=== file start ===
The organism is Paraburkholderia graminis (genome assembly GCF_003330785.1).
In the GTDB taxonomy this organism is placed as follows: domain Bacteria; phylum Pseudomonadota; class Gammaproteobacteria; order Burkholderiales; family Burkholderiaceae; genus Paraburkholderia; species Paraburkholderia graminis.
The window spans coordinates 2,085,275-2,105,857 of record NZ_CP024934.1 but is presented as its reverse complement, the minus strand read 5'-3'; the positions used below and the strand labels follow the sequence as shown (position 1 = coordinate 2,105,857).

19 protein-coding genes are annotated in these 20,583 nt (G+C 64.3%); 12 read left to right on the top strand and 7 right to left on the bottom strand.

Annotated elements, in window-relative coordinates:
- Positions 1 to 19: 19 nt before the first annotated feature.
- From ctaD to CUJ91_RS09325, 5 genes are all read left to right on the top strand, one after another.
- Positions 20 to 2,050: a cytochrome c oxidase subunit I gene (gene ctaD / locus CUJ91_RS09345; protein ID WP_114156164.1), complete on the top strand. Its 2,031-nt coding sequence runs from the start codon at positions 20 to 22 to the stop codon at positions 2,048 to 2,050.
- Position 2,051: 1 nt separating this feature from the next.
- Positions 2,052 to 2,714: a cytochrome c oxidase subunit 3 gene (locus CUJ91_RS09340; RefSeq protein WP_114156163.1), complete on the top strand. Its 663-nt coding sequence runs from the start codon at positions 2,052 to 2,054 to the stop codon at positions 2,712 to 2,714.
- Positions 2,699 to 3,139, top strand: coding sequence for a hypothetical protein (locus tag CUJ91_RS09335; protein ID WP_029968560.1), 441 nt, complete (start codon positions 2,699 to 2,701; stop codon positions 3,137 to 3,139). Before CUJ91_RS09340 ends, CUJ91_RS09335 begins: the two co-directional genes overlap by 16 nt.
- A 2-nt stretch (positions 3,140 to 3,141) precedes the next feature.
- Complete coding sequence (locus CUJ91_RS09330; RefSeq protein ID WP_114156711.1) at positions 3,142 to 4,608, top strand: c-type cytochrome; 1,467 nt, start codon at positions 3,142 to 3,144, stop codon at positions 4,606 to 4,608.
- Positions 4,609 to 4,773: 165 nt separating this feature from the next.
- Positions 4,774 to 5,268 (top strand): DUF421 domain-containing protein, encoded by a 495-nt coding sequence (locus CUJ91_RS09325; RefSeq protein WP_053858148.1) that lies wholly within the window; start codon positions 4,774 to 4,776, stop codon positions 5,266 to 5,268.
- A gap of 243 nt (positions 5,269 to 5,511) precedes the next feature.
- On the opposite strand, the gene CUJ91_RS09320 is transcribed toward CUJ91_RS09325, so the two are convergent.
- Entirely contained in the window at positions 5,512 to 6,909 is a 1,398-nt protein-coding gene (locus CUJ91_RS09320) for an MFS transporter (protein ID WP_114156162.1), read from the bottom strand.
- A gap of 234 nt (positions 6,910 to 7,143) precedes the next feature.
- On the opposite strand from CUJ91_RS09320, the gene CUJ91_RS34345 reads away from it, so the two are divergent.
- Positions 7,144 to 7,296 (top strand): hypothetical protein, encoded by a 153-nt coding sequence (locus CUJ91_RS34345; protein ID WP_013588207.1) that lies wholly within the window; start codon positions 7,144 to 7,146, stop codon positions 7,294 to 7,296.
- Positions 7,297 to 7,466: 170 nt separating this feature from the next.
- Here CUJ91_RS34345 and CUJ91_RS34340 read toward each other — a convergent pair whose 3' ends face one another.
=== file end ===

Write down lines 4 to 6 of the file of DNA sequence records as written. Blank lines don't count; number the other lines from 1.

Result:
19 protein-coding genes are annotated in these 20,583 nt (G+C 64.3%); 12 read left to right on the top strand and 7 right to left on the bottom strand.

Annotated elements, in window-relative coordinates:
- Positions 1 to 19: 19 nt before the first annotated feature.